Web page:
It was a somewhat upscale restaurant, and I felt a little out of place in jeans and a sweatshirt, but there was barely anyone else there, so it was all good. Kelly got a burger, and I got a steak, both of which were too average for photos. This French fry appetizer, however, was amazing! That's blue cheese and sweet praline-encrusted bacon on top, with four types of dipping sauce: balsamic vinegar, ranch, pepper Parmesan and, yes, ketchup (or catsup, if you prefer).


The free continental breakfast at the hotel was nice, but it was also mobbed the first day we tried to eat there. I ended up barely snagging a bagel before most of the supplies were depleted, and after 20 minutes of standing in the waffle line only to find out that the guy in front intended to stay there until he had made waffles for every one of his TWELVE children, Kelly gave up and went to the McDonald's down the street. The next day, we didn't even bother with our hotel's freebie breakfast, instead making our way to the Red Caboose Motel in Strasburg.


At the Red Caboose, each "room" is actually a refurbished, free-standing railroad caboose! Kelly stayed here many times growing up and highly recommended breakfast at the Red Caboose Restaurant, located inside the front car of this train.


This was so cool! With the push of a button, the wait staff could make the car shake and its whistle blow, simulating a real moving train.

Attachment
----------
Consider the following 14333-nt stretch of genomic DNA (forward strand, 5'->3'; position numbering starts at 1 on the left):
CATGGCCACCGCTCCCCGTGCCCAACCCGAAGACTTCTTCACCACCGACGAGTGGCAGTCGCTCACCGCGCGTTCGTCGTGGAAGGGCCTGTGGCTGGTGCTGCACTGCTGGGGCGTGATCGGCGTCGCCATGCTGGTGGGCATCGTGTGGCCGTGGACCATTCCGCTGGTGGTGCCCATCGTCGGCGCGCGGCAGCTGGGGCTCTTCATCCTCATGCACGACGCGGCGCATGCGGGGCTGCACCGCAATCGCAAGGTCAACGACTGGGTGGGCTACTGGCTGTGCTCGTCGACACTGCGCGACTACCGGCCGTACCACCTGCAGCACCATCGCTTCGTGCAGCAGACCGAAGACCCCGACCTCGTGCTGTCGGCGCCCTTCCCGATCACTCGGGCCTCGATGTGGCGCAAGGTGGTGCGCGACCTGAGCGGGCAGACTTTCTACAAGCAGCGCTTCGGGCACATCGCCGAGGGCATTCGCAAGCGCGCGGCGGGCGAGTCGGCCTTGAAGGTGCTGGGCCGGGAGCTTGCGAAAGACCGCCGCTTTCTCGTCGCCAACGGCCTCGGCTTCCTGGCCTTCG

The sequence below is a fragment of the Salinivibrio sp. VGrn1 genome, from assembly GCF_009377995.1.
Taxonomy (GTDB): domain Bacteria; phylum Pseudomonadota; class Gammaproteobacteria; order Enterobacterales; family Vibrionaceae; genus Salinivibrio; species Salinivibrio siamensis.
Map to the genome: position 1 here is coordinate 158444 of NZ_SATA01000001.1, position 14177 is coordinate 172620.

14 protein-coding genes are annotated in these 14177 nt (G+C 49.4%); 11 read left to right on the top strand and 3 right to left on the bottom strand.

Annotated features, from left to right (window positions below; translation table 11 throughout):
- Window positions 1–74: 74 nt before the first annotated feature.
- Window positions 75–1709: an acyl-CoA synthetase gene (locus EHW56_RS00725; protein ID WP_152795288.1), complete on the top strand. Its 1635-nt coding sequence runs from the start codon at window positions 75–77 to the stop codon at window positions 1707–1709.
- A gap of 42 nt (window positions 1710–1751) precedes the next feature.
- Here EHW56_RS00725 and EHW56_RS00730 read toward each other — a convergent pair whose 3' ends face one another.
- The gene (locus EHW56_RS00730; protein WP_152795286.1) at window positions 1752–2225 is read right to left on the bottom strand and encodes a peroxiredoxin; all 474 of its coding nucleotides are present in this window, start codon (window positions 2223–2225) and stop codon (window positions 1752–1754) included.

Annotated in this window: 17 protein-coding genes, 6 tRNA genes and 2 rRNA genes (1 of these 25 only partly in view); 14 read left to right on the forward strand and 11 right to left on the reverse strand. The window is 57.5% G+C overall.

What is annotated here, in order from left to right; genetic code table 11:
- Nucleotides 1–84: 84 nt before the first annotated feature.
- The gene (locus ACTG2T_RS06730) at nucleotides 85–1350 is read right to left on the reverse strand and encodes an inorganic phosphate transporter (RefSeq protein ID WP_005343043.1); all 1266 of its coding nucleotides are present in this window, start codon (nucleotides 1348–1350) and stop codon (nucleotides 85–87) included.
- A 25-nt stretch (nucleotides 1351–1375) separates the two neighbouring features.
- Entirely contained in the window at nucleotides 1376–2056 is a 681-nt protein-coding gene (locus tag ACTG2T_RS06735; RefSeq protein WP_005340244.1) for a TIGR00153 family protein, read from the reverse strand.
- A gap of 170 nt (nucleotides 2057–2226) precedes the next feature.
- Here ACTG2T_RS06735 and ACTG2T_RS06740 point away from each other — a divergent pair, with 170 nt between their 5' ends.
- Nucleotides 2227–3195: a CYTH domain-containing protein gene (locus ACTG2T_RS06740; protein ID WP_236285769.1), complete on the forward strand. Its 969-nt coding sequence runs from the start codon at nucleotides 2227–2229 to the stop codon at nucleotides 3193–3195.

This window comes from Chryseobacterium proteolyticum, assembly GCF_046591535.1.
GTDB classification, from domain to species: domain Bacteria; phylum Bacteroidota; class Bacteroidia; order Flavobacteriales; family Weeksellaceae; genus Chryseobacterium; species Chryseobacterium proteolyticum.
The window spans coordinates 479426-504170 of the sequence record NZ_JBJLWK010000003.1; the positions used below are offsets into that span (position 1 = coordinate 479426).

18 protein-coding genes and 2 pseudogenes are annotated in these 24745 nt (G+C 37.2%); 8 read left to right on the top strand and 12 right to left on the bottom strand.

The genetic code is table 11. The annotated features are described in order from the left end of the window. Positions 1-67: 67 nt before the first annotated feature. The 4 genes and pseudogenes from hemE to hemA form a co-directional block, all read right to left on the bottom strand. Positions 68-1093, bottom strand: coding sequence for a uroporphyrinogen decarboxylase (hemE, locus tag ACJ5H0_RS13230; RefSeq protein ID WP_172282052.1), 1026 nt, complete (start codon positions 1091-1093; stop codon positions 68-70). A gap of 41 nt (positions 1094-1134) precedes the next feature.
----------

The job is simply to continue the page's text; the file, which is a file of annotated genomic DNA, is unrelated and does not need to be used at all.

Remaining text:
Kelly got an omelette, home fries and toast, a combination she said was pretty good.


I opted for the French toast, which, while OK, wasn't really anything special. We both got sides of scrapple, of which Kelly spoke highly. Unfortunately, it was cut way too thick for my taste, resulting in a grey interior that almost oozed out of the crispy brown exterior when cut open. If you know anything at all about scrapple, you know "oozed" isn't a verb you want to see associated with it!


One side of the restaurant looked out into the miniature train garden in the adjacent gift shop. The other looked out at the roadway, where smoke from a real train could be seen just down the street.


Following another morning of antiquing, we stopped in at Dave's Diner in Adamstown, which we had stumbled across during our travels the day before.


It didn't look like much on the outside...


...and it was pretty small on the inside. But I had a good feeling about the place. (And it helped that they sold T-shirts with the phrase, "Scrapple: Everything but the oink.")


What Dave's lacked in size, it more than made up for in taste! Kelly declared this the best chicken salad she'd ever had.


My prime rib sandwich, on special that day, was one of the best things I've tasted, period. And the best was yet to come!


This, my friends, is a grilled raisin sticky bun. I dare say that if you took a little slice of Heaven, buttered it up, warmed it on the grill and served it with a generous dusting of powdered sugar... it still wouldn't taste one-tenth as phenomenal as this!